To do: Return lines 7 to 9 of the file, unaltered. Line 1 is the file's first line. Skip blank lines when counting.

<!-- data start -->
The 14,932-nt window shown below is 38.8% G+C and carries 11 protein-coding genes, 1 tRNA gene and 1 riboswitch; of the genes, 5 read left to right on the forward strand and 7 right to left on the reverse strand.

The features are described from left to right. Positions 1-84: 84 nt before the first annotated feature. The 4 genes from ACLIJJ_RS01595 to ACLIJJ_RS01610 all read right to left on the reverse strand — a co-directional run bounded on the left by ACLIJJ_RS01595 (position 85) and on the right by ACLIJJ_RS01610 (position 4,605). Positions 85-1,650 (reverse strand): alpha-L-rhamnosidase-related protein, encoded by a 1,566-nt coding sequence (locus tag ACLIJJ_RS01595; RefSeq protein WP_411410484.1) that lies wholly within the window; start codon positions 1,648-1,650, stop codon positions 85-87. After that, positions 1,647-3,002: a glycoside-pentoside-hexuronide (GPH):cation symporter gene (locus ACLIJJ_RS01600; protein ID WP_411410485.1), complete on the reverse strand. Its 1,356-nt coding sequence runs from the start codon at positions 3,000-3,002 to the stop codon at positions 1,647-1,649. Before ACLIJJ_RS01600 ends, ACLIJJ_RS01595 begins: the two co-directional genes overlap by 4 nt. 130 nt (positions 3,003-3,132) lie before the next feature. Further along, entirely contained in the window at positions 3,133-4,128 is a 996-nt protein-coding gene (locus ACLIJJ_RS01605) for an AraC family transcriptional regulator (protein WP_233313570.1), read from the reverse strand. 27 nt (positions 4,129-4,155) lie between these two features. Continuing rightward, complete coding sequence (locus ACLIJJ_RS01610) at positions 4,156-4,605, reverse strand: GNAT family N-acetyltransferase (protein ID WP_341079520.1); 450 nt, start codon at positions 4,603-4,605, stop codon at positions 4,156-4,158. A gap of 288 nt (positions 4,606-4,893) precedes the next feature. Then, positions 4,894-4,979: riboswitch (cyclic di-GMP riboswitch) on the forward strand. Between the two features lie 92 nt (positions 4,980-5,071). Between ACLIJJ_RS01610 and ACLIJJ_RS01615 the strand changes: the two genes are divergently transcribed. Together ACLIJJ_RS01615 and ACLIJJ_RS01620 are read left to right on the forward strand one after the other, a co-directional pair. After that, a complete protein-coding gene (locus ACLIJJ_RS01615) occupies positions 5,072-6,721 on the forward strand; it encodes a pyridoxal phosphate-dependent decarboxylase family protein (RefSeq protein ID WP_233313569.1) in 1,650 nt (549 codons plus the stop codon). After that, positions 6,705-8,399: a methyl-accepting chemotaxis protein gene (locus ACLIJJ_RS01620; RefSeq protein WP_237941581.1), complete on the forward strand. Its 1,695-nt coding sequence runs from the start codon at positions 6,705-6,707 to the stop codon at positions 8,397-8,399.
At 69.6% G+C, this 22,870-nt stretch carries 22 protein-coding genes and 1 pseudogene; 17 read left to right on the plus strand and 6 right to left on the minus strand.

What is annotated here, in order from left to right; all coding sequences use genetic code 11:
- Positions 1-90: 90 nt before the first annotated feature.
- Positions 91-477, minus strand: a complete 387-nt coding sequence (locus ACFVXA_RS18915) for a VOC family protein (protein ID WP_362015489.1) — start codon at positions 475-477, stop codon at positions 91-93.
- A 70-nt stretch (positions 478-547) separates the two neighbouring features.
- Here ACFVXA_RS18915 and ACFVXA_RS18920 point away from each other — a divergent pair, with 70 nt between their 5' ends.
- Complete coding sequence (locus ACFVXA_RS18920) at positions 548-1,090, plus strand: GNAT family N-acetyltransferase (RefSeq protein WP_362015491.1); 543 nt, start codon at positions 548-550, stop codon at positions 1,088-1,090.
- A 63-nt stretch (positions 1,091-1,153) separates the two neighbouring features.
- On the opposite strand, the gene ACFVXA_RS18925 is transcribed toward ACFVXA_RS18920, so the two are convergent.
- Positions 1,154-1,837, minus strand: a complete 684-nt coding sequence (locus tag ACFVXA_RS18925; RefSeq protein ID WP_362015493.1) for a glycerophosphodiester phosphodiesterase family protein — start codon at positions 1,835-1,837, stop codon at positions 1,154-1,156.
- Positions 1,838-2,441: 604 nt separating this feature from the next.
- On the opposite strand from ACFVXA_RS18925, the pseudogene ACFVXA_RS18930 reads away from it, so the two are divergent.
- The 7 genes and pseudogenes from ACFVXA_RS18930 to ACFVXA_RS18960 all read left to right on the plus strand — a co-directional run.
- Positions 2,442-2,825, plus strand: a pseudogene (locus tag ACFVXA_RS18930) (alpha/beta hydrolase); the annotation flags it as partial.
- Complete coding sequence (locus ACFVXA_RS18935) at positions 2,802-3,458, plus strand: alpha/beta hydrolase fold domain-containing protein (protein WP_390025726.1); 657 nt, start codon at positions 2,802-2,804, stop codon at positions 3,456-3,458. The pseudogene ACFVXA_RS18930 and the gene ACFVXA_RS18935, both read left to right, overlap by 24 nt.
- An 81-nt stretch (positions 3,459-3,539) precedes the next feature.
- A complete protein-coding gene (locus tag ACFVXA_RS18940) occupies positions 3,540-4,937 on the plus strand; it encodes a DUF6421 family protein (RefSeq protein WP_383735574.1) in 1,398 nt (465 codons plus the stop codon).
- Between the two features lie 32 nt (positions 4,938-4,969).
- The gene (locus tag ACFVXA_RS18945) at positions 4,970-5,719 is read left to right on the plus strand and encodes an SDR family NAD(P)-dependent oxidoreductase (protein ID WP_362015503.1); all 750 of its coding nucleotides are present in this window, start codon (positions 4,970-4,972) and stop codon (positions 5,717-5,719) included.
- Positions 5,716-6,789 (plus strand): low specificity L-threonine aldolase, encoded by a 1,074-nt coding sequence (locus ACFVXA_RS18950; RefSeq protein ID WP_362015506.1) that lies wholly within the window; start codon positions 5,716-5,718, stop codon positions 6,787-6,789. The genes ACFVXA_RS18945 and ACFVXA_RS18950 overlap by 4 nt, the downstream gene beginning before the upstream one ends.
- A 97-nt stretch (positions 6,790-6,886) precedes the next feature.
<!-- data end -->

- A 70-nt stretch (positions 478-547) separates the two neighbouring features.
- Here ACFVXA_RS18915 and ACFVXA_RS18920 point away from each other — a divergent pair, with 70 nt between their 5' ends.
- Complete coding sequence (locus ACFVXA_RS18920) at positions 548-1,090, plus strand: GNAT family N-acetyltransferase (RefSeq protein WP_362015491.1); 543 nt, start codon at positions 548-550, stop codon at positions 1,088-1,090.